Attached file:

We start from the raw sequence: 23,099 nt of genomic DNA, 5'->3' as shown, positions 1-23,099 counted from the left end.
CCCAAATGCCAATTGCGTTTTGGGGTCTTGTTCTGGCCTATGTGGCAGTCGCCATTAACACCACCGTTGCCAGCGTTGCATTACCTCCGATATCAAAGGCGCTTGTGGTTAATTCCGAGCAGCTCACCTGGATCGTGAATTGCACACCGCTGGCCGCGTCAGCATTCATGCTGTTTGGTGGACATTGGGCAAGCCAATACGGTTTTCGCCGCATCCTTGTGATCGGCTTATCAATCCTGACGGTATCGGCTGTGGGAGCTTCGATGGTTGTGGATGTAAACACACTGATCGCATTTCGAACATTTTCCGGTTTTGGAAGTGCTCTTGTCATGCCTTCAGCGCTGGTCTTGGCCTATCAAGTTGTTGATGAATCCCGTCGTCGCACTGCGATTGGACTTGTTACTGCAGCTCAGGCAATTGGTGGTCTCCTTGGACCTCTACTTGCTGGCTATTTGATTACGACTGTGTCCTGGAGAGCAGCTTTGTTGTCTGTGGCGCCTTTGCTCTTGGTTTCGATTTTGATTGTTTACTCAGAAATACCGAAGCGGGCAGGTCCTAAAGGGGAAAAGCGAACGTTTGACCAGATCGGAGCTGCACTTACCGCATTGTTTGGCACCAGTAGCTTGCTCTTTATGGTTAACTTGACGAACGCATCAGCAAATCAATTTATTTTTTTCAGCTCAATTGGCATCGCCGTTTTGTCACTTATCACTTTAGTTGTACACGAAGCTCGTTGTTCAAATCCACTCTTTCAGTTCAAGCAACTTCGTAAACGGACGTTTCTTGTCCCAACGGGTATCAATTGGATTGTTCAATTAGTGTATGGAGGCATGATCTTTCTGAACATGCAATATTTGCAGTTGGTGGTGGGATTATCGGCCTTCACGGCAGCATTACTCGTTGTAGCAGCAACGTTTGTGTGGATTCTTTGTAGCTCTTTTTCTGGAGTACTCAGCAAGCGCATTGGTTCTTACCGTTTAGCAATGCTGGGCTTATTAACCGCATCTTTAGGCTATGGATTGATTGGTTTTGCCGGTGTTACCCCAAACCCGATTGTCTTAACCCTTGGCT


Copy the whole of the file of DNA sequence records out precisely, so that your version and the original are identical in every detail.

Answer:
We start from the raw sequence: 23,099 nt of genomic DNA, 5'->3' as shown, positions 1-23,099 counted from the left end.
CCCAAATGCCAATTGCGTTTTGGGGTCTTGTTCTGGCCTATGTGGCAGTCGCCATTAACACCACCGTTGCCAGCGTTGCATTACCTCCGATATCAAAGGCGCTTGTGGTTAATTCCGAGCAGCTCACCTGGATCGTGAATTGCACACCGCTGGCCGCGTCAGCATTCATGCTGTTTGGTGGACATTGGGCAAGCCAATACGGTTTTCGCCGCATCCTTGTGATCGGCTTATCAATCCTGACGGTATCGGCTGTGGGAGCTTCGATGGTTGTGGATGTAAACACACTGATCGCATTTCGAACATTTTCCGGTTTTGGAAGTGCTCTTGTCATGCCTTCAGCGCTGGTCTTGGCCTATCAAGTTGTTGATGAATCCCGTCGTCGCACTGCGATTGGACTTGTTACTGCAGCTCAGGCAATTGGTGGTCTCCTTGGACCTCTACTTGCTGGCTATTTGATTACGACTGTGTCCTGGAGAGCAGCTTTGTTGTCTGTGGCGCCTTTGCTCTTGGTTTCGATTTTGATTGTTTACTCAGAAATACCGAAGCGGGCAGGTCCTAAAGGGGAAAAGCGAACGTTTGACCAGATCGGAGCTGCACTTACCGCATTGTTTGGCACCAGTAGCTTGCTCTTTATGGTTAACTTGACGAACGCATCAGCAAATCAATTTATTTTTTTCAGCTCAATTGGCATCGCCGTTTTGTCACTTATCACTTTAGTTGTACACGAAGCTCGTTGTTCAAATCCACTCTTTCAGTTCAAGCAACTTCGTAAACGGACGTTTCTTGTCCCAACGGGTATCAATTGGATTGTTCAATTAGTGTATGGAGGCATGATCTTTCTGAACATGCAATATTTGCAGTTGGTGGTGGGATTATCGGCCTTCACGGCAGCATTACTCGTTGTAGCAGCAACGTTTGTGTGGATTCTTTGTAGCTCTTTTTCTGGAGTACTCAGCAAGCGCATTGGTTCTTACCGTTTAGCAATGCTGGGCTTATTAACCGCATCTTTAGGCTATGGATTGATTGGTTTTGCCGGTGTTACCCCAAACCCGATTGTCTTAACCCTTGGCT